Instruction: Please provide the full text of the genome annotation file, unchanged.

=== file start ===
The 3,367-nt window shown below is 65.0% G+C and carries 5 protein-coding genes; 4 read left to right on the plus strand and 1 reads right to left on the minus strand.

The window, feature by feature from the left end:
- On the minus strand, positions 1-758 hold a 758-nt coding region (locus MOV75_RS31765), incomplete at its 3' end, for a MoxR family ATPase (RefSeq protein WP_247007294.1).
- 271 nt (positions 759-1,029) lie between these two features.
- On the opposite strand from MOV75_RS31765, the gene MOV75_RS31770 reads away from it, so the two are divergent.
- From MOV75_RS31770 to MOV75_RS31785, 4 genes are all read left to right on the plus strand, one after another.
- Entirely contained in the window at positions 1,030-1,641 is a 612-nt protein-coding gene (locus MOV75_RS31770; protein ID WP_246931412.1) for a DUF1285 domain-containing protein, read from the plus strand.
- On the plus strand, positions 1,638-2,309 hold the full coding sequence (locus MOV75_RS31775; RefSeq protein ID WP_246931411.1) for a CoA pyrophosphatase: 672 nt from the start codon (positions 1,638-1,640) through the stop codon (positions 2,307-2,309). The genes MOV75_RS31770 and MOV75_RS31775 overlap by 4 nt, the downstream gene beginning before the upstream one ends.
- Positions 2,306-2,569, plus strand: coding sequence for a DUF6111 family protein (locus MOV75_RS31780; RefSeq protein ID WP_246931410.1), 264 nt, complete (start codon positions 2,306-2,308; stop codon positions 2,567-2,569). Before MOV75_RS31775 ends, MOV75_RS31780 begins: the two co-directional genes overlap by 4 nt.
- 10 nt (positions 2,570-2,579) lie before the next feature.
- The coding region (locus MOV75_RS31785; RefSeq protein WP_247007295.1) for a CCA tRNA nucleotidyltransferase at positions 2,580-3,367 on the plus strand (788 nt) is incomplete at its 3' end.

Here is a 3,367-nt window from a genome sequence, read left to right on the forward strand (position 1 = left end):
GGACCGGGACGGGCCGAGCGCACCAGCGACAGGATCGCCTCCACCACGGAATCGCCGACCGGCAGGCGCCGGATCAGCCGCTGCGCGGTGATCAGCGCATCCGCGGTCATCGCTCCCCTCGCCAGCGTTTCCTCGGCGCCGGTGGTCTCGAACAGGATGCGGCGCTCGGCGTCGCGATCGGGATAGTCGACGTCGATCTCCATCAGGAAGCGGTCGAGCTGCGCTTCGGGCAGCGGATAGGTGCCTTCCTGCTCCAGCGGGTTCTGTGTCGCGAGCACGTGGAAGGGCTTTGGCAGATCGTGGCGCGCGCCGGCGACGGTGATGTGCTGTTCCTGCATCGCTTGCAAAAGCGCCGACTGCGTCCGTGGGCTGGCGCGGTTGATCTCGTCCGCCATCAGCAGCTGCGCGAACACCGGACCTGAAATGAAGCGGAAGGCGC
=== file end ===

The 3,367-nt window shown below is 65.0% G+C and carries 5 protein-coding genes; 4 read left to right on the plus strand and 1 reads right to left on the minus strand.

The window, feature by feature from the left end:
- On the minus strand, positions 1-758 hold a 758-nt coding region (locus MOV75_RS31765), incomplete at its 3' end, for a MoxR family ATPase (RefSeq protein WP_247007294.1).
- 271 nt (positions 759-1,029) lie between these two features.
- On the opposite strand from MOV75_RS31765, the gene MOV75_RS31770 reads away from it, so the two are divergent.
- From MOV75_RS31770 to MOV75_RS31785, 4 genes are all read left to right on the plus strand, one after another.
- Entirely contained in the window at positions 1,030-1,641 is a 612-nt protein-coding gene (locus MOV75_RS31770; protein ID WP_246931412.1) for a DUF1285 domain-containing protein, read from the plus strand.
- On the plus strand, positions 1,638-2,309 hold the full coding sequence (locus MOV75_RS31775; RefSeq protein ID WP_246931411.1) for a CoA pyrophosphatase: 672 nt from the start codon (positions 1,638-1,640) through the stop codon (positions 2,307-2,309). The genes MOV75_RS31770 and MOV75_RS31775 overlap by 4 nt, the downstream gene beginning before the upstream one ends.
- Positions 2,306-2,569, plus strand: coding sequence for a DUF6111 family protein (locus MOV75_RS31780; RefSeq protein ID WP_246931410.1), 264 nt, complete (start codon positions 2,306-2,308; stop codon positions 2,567-2,569). Before MOV75_RS31775 ends, MOV75_RS31780 begins: the two co-directional genes overlap by 4 nt.
- 10 nt (positions 2,570-2,579) lie before the next feature.
- The coding region (locus MOV75_RS31785; RefSeq protein WP_247007295.1) for a CCA tRNA nucleotidyltransferase at positions 2,580-3,367 on the plus strand (788 nt) is incomplete at its 3' end.

Here is a 3,367-nt window from a genome sequence, read left to right on the forward strand (position 1 = left end):
GGACCGGGACGGGCCGAGCGCACCAGCGACAGGATCGCCTCCACCACGGAATCGCCGACCGGCAGGCGCCGGATCAGCCGCTGCGCGGTGATCAGCGCATCCGCGGTCATCGCTCCCCTCGCCAGCGTTTCCTCGGCGCCGGTGGTCTCGAACAGGATGCGGCGCTCGGCGTCGCGATCGGGATAGTCGACGTCGATCTCCATCAGGAAGCGGTCGAGCTGCGCTTCGGGCAGCGGATAGGTGCCTTCCTGCTCCAGCGGGTTCTGTGTCGCGAGCACGTGGAAGGGCTTTGGCAGATCGTGGCGCGCGCCGGCGACGGTGATGTGCTGTTCCTGCATCGCTTGCAAAAGCGCCGACTGCGTCCGTGGGCTGGCGCGGTTGATCTCGTCCGCCATCAGCAGCTGCGCGAACACCGGACCTGAAATGAAGCGGAAGGCGC